Shame is not, McQueen says, intended as a judgmental film. “I’m not saying pornography is bad, I’m not saying it’s good. I’m saying it’s how we live now, and asking how we negotiate our way through it.” McQueen wants me to point out that he acknowledges it’s hard to be a woman, too. He’s not saying it’s worse for us men, only that we have our own specific set of problems.

“There’s a lot you have to live up to as a man,” he says. “I’m generalising, and this sounds clichéd, but I think women are far happier with themselves in many ways, far more balanced.”

Brandon Sullivan, Shame’s protagonist, is a handsome thirtysomething New Yorker. He does something apparently dull and unrewarding but, crucially, remunerative, in a joyless office in an unremarkable building high above the city. This may or may not strike a chord. He lives in an expensive-looking but impersonal apartment in a block full of such sterile cells.

Smooth, solitary, self-contained, smartly turned out, Brandon is not quite a wolf of Wall Street — he’s not rich or powerful enough — but he has the lupine looks and the smooth charm of the practised seducer, which is what he is. Brandon is also a compulsive masturbator and a habitual user of porn and of prostitutes. He is not happy with himself in many ways, nor is he well balanced.

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We meet him first thing in the morning, lying awake in bed, listening to the ticking time bomb of his alarm clock. We watch him get up, pad naked through his apartment to the bathroom. As his answer phone picks up, he pees, and the sounds of the flushing toilet and a shower being switched on drown out the voice of a woman. “Pick up,” she says. “Pick up…”

Later we see Brandon on the subway, where he brings an unknown female passenger close to orgasm with just his clear-eyed stare. After a meeting at work we see him back at the apartment, where he pays a pretty hooker for sex. Another morning: he wanks in the shower, ignoring the woman on the answer phone again. At work once more, he masturbates in a toilet cubicle. Back at home he turns on some music, opens a beer, digs into a carton of Chinese takeaway, fires up his laptop and wanks, the sounds of Bach’s “Goldberg Variations” mingling with the manufactured moans from his speakers. Is this pitiful? Or normal?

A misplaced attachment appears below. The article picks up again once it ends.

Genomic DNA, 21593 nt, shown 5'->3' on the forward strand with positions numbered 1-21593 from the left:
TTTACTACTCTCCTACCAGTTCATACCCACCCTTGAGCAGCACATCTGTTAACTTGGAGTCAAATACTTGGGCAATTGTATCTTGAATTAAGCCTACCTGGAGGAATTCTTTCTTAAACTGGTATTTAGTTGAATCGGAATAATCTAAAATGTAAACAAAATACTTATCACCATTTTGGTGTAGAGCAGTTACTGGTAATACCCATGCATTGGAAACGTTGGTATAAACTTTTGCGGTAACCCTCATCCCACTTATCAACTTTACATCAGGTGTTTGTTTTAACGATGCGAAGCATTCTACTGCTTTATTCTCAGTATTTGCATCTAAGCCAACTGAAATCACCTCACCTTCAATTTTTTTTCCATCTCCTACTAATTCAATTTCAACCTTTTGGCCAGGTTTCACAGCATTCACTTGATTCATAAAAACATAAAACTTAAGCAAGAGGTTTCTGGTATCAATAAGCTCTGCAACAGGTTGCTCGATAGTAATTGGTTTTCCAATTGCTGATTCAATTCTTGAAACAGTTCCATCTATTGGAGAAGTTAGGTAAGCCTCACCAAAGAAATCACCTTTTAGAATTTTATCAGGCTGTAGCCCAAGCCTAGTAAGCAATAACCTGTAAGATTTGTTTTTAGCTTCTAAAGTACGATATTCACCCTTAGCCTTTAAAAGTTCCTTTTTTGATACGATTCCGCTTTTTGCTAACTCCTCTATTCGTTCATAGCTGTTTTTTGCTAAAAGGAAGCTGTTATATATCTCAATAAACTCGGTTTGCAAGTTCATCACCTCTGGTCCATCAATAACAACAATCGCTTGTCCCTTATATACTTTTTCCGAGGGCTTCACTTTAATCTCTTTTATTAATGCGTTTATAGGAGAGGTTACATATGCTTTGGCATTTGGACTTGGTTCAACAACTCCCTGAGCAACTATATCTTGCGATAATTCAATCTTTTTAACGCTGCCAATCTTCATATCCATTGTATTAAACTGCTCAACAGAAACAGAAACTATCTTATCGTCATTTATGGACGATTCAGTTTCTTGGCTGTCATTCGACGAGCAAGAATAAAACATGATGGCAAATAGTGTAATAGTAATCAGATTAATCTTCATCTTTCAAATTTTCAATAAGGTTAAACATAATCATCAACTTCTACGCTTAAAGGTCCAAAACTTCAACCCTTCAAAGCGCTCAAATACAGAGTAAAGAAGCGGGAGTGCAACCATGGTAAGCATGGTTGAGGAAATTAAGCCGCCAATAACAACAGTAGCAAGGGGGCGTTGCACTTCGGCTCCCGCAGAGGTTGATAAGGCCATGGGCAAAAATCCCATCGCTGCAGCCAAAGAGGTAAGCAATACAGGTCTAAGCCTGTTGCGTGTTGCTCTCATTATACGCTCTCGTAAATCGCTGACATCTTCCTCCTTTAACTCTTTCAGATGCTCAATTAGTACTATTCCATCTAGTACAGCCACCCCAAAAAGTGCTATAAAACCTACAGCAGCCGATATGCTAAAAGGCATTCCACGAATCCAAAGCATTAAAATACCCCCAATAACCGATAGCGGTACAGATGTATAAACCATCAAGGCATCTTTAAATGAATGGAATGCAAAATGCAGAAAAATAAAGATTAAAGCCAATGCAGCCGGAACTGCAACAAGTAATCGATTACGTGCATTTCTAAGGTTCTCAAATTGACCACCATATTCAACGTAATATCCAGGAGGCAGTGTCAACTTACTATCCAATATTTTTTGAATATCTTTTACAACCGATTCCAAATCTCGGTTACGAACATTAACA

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Brandon is played by Michael Fassbender, the talented 34-year-old Irish-German actor familiar to mainstream filmgoers from X-Men: First Class and Inglourious Basterds, and to art-house audiences from Andrea Arnold’s Fish Tank, the recent Jane Eyre adaptation and as Bobby Sands, the IRA hunger striker, in McQueen’s Hunger.

That was a movie about an imprisoned man who seeks freedom by using his own body as a protest, who achieves liberation (of a kind) through denial. Shame is a movie about a free man imprisoned by his overpowering needs, and his ability to easily meet them. “In a way, he has the keys to the city,” says McQueen. “So what does he do? He locks himself in his own prison. Why? I’ve got no idea. But to me that’s fascinating.”

Socrates, as we know, likened living with the male libido to being chained to a maniac. Brandon’s maniac is insatiable, self-lacerating, a maniac seeking oblivion through increasingly demeaning sexual encounters. Brandon, it seems, can get his rocks off only alone or with a woman — or in one scene, a man — he has paid for or never met before. Any hint of emotion and his dick (of which we see more than we’re accustomed in the cinema though not, obviously, as much as we’re used to online) shrivels.